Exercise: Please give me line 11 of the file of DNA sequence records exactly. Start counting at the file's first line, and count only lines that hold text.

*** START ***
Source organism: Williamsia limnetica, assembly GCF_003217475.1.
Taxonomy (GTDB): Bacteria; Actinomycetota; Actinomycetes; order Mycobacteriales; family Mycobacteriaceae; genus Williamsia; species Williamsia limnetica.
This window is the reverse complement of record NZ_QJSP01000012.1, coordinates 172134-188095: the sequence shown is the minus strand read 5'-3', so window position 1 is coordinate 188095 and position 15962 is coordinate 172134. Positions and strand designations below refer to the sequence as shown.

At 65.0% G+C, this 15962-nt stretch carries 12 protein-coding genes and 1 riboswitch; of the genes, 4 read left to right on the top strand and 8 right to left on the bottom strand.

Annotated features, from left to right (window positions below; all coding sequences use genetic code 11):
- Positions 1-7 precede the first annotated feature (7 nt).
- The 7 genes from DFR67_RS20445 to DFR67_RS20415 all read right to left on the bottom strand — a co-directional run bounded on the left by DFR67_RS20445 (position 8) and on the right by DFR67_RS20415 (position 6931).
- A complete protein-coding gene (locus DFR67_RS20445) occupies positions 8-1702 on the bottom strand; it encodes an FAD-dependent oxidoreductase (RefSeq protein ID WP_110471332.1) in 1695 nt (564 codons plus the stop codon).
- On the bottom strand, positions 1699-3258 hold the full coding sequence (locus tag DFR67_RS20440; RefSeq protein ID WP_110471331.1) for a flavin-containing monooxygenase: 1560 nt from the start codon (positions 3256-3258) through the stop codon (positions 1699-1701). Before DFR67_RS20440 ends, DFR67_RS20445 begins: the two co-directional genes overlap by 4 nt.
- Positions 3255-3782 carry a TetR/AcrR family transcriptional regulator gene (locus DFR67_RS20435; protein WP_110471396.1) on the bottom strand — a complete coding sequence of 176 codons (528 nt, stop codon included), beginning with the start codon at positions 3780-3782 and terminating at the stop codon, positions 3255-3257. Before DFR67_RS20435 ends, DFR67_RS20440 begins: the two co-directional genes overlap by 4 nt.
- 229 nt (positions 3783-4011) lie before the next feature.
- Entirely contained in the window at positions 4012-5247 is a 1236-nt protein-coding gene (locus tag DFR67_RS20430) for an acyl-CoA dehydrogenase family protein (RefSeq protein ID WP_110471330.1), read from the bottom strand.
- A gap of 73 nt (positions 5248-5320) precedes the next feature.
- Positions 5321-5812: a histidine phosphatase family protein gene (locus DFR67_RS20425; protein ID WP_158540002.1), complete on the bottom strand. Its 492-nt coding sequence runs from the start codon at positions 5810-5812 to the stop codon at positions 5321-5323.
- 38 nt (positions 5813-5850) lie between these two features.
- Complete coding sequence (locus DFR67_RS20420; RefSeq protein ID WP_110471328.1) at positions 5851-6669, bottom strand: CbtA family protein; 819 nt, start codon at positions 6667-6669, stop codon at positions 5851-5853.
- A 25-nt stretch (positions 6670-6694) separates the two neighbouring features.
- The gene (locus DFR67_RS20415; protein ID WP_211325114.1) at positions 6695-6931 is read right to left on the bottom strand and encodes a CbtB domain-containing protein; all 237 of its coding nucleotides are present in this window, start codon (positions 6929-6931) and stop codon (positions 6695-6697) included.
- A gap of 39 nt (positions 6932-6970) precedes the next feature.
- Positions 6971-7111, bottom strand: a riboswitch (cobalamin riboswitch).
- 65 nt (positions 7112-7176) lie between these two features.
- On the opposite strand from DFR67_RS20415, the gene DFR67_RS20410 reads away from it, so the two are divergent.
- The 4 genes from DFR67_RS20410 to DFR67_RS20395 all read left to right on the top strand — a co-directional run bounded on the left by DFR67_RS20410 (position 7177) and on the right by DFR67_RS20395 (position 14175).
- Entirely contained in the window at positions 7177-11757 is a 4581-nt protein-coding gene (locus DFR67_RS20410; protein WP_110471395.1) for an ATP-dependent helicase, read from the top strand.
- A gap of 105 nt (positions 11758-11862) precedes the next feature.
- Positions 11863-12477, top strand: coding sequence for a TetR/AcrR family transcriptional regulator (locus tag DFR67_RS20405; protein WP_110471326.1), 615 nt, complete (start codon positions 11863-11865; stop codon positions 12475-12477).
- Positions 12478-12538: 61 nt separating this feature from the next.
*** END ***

- 229 nt (positions 3783-4011) lie before the next feature.